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When a Bad Idea is the Right Idea

Often in gaming, characters are faced with options that are Obviously Bad Ideas, whether in terms of a plot hook, a magic item, a bargain of some kind, or a button that just begs to be pushed. Some characters are rational and cautious, and avoid such involvement; probably the most classic case of this is Call of Cthulhu investigators burning every book they find, unread, in a laughable attempt to forestall their doom. In my experience, such characters generally also can't understand why another character would make the opposite choice to investigate, to push buttons, to make deals. The most extreme cases of this type have little option but to retire from adventuring, as total non-involvement is rational, safe, and boring.

On the other hand, every game has button-pushin' apple-biters (as we called them in King's Gate); these characters vary widely by degrees. Sometimes they're doing this because they don't care about the consequences (a significant subset of these are outright evil characters making dark bargains). Sometimes they're bored and looking for excitement. Sometimes they think they've got a handle on the situation (sometimes they're right).

On the gripping hand, you have the GM's view of the whole situation. Because the GM is equipped with perfect knowledge of the situation, this view is both nuanced and necessarily correct, and that leads to a new set of conflicts and problems. GMs can fall into thinking of something Obviously Bad as Obviously To Be Avoided. From this stance, it logically follows that the character is foolish to get involved with whatever it is, and then that foolishness should be punished so as to teach a lesson. (Sometimes this is the correct response on the GM's part, so that characters won't do increasingly ridiculous or obnoxious shit.) GMs can also be baffled by the character's conclusion that Obviously Bad means Obviously To Be Avoided - these GMs quickly become frustrated with the PCs' refusal to pursue any of their delicious plot hooks, especially those hooks that the GM has dressed up with evocative, creepy stories. From the GM's perspective, this can look like the player doesn't trust the GM not to use every choice as a chance to screw the character and wreck the player's fun.

The consequences of these differences in view can be problematic, leading to more bickering and recrimination than engaging conflict. The thing is, narrative structure demands that consequences involve conflict and problems, and the nature of non-solo roleplaying is that one character's problems splash onto other characters as well. The character saying I told you so! is also suffering some of the brunt of the conflict, and as often as not this only heightens the bickering.

When players are sufficiently afraid of the weird things the GM puts into the world, survival instinct trumps curiosity. Characters stop engaging with the world, because they believe that only bad things can happen to them as a result. Years of gaming with rat-bastard GMs of many stripes has bred a very strong strain of this approach into gamers. This response is well-supported in fiction - it's called "refusing the call to adventure," and in gaming it's a roadblock to actually getting to the fun.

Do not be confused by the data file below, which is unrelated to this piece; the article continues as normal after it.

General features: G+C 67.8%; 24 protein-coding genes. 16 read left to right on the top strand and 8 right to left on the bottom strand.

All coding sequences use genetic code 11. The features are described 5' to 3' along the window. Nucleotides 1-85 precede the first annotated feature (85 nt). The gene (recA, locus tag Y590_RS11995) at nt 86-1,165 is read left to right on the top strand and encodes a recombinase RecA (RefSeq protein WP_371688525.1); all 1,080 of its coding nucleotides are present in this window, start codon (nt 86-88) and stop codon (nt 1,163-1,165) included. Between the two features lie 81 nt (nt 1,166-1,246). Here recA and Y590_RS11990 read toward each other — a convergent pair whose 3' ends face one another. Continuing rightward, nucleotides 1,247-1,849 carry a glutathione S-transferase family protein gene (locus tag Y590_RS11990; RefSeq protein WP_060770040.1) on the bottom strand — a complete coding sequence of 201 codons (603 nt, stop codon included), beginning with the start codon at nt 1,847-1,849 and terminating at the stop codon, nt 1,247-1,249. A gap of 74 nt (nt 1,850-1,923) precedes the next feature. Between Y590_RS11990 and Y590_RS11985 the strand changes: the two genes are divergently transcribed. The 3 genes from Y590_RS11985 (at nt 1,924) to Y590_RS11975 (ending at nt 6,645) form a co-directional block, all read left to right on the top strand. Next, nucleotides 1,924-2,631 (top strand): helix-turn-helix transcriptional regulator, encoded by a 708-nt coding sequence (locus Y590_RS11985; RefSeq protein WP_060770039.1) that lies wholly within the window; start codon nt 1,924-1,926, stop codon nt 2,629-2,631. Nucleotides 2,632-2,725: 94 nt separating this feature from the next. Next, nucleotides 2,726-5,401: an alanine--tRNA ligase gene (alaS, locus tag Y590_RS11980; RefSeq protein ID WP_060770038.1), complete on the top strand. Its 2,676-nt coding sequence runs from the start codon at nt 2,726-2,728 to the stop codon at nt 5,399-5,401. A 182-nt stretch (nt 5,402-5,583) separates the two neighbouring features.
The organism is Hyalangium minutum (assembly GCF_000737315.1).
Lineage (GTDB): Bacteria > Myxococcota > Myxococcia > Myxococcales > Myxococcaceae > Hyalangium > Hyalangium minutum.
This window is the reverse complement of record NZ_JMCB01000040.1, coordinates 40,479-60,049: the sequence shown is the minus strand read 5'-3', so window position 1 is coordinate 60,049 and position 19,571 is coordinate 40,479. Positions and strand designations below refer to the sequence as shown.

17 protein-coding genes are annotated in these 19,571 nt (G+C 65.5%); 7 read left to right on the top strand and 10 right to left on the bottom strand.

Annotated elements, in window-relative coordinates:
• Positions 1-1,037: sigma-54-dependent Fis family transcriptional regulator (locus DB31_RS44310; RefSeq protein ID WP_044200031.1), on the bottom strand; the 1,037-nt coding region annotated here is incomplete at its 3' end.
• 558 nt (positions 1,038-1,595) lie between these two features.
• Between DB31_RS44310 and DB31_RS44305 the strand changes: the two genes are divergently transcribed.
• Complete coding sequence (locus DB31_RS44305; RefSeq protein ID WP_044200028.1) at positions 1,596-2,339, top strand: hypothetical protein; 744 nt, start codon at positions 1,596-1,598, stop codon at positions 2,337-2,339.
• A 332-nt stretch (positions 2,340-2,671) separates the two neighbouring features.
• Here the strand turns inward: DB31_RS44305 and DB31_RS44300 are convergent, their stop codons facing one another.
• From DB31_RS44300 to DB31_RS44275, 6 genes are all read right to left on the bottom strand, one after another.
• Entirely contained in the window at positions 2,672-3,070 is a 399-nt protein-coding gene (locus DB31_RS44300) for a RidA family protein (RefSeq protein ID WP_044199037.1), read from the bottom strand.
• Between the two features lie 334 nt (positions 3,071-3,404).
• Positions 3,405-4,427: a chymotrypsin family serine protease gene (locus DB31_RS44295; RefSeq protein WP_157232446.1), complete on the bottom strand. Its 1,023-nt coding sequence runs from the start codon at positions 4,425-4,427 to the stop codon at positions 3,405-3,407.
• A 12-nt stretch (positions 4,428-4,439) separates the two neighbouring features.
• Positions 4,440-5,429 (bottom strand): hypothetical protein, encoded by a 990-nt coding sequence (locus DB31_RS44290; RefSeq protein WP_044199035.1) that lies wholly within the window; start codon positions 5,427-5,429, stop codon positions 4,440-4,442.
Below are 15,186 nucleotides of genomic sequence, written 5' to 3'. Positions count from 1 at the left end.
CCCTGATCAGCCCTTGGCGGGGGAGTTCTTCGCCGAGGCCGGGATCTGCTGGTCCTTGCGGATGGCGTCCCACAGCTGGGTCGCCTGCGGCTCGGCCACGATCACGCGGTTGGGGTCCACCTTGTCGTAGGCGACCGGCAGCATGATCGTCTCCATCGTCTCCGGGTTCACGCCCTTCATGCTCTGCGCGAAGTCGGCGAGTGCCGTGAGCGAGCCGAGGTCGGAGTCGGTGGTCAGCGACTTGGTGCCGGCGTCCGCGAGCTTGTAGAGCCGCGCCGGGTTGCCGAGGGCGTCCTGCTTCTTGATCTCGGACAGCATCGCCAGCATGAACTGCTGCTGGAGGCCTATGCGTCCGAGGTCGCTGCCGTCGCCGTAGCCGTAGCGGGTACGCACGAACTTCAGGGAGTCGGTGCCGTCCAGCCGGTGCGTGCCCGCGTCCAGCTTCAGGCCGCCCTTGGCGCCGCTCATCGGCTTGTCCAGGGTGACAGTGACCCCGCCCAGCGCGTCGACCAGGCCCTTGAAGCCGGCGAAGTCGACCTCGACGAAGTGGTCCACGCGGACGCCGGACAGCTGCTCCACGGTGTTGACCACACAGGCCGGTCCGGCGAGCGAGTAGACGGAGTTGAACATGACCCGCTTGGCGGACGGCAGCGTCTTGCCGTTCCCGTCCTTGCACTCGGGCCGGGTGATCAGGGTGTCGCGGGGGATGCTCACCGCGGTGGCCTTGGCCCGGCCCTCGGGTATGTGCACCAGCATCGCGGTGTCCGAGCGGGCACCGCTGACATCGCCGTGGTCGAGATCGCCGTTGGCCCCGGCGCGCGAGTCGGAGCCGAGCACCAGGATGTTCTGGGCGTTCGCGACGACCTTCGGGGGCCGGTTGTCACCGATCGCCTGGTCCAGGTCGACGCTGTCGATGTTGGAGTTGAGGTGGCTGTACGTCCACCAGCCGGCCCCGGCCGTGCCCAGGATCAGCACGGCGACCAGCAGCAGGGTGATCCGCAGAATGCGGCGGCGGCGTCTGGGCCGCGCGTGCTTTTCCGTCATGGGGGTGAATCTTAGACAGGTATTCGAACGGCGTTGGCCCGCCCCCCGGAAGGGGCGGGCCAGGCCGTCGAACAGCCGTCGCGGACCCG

At the other extreme, there are players who have no fear whatsoever of consequences to their characters... or anyone else's character. "Damn the torpedoes, full speed ahead!" is a general guideline to this school of thought, and taken to its extreme it is a very selfish playstyle, bringing down consequences on everyone around them - consequences the GM must carry out, because actions without consequences ruin games in yet another, different way. Those consequences are a key part of the social contract between GMs and players.

There is, in short, a very difficult balance to strike here. The most important thing is variety, and making sure that that variety reaches all of the characters. You want players to have to think, consider, and possibly look for more information when they come across a mystery, a magic item, or a button to push - if they don't have to think about it one way or the other, it wasn't really a choice, and the essence of all roleplaying games is choice and consequence. The balance, then, is between trust and fear - trust that there are good things out there, and it's okay to explore the world and see what happens; and fear for your character's safety. It's the same kind of trust that readers put in writers when they bother to become invested in characters, and the same kind of fear for the characters we care about that gives tension to the conflicts. (Pro tip: if you're reading A Song of Ice and Fire, you should trust GRRM to create an interesting ride along the way, and trust that he is going to murder several of your favorite characters in the most horrible ways possible by the end, while still enjoying the tension along the way. The demise of your favorite character is a foregone conclusion.)

Sometimes, too, I think it's important to write plotlines such that curiosity and investigation are not only rewarded, but prove to be the way forward when other avenues have been exhausted. If it convinced players to look for a new path rather than continuing in a course that is frustrating them, that would be a great victory for almost any game.

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